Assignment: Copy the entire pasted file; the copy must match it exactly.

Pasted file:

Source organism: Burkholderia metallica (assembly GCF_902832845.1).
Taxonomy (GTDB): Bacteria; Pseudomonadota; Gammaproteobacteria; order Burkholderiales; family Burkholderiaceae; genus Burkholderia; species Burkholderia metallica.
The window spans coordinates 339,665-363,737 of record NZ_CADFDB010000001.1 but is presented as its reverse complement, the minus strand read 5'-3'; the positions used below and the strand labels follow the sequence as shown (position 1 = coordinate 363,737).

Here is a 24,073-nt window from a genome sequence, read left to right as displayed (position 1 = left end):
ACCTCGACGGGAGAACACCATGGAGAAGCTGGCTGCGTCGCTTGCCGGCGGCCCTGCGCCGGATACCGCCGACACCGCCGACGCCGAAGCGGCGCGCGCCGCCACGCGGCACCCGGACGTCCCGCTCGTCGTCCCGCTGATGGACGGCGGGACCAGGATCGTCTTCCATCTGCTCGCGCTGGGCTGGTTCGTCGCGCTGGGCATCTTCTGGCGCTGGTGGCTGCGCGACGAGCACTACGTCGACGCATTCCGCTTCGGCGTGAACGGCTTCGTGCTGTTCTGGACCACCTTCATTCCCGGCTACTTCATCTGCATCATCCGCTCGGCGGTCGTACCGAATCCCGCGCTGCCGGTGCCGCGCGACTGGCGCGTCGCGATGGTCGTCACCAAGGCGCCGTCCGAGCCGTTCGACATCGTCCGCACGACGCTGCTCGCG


Source organism: Burkholderia metallica (assembly GCF_902832845.1).
Taxonomy (GTDB): Bacteria; Pseudomonadota; Gammaproteobacteria; order Burkholderiales; family Burkholderiaceae; genus Burkholderia; species Burkholderia metallica.
The window spans coordinates 339,665-363,737 of record NZ_CADFDB010000001.1 but is presented as its reverse complement, the minus strand read 5'-3'; the positions used below and the strand labels follow the sequence as shown (position 1 = coordinate 363,737).

Here is a 24,073-nt window from a genome sequence, read left to right as displayed (position 1 = left end):
ACCTCGACGGGAGAACACCATGGAGAAGCTGGCTGCGTCGCTTGCCGGCGGCCCTGCGCCGGATACCGCCGACACCGCCGACGCCGAAGCGGCGCGCGCCGCCACGCGGCACCCGGACGTCCCGCTCGTCGTCCCGCTGATGGACGGCGGGACCAGGATCGTCTTCCATCTGCTCGCGCTGGGCTGGTTCGTCGCGCTGGGCATCTTCTGGCGCTGGTGGCTGCGCGACGAGCACTACGTCGACGCATTCCGCTTCGGCGTGAACGGCTTCGTGCTGTTCTGGACCACCTTCATTCCCGGCTACTTCATCTGCATCATCCGCTCGGCGGTCGTACCGAATCCCGCGCTGCCGGTGCCGCGCGACTGGCGCGTCGCGATGGTCGTCACCAAGGCGCCGTCCGAGCCGTTCGACATCGTCCGCACGACGCTGCTCGCG